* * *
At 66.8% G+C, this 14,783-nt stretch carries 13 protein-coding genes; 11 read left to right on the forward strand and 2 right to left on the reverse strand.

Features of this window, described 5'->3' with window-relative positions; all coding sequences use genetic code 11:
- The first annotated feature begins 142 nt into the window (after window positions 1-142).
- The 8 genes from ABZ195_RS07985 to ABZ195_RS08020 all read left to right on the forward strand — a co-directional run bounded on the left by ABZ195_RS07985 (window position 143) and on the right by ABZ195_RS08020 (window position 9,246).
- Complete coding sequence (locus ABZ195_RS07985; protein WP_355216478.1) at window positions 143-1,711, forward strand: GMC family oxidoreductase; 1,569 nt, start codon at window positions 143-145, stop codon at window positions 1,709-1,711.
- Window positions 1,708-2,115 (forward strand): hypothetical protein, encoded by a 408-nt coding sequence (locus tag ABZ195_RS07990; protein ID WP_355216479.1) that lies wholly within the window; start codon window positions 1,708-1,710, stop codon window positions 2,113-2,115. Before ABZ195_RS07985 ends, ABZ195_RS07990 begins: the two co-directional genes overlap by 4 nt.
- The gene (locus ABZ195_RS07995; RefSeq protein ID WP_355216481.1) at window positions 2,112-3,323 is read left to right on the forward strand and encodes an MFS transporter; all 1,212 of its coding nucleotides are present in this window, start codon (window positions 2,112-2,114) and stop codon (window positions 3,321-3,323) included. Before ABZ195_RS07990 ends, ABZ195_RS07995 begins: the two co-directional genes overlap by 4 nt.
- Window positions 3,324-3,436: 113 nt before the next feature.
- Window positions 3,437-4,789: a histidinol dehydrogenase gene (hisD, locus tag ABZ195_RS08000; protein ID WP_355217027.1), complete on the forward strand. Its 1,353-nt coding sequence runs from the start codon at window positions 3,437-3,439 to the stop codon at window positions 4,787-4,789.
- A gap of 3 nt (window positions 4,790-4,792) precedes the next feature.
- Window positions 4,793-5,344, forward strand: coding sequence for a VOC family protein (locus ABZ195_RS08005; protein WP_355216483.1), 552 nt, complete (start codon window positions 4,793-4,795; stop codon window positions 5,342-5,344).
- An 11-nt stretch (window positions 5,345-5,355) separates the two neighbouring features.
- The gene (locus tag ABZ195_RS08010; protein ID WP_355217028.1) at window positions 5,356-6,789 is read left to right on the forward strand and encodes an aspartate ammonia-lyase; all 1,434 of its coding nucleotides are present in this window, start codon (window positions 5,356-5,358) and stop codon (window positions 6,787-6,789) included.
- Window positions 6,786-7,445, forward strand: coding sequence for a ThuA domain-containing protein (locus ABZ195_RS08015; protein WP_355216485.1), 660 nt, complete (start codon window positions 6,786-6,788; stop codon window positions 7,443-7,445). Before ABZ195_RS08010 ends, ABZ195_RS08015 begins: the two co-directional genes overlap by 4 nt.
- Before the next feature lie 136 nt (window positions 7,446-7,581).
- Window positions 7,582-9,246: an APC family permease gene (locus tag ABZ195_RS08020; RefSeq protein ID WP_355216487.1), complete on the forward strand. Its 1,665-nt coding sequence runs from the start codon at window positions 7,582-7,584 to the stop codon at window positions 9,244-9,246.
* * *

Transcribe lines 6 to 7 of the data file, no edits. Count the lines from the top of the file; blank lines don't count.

- Window positions 1,708-2,115 (forward strand): hypothetical protein, encoded by a 408-nt coding sequence (locus tag ABZ195_RS07990; protein ID WP_355216479.1) that lies wholly within the window; start codon window positions 1,708-1,710, stop codon window positions 2,113-2,115. Before ABZ195_RS07985 ends, ABZ195_RS07990 begins: the two co-directional genes overlap by 4 nt.
- The gene (locus ABZ195_RS07995; RefSeq protein ID WP_355216481.1) at window positions 2,112-3,323 is read left to right on the forward strand and encodes an MFS transporter; all 1,212 of its coding nucleotides are present in this window, start codon (window positions 2,112-2,114) and stop codon (window positions 3,321-3,323) included. Before ABZ195_RS07990 ends, ABZ195_RS07995 begins: the two co-directional genes overlap by 4 nt.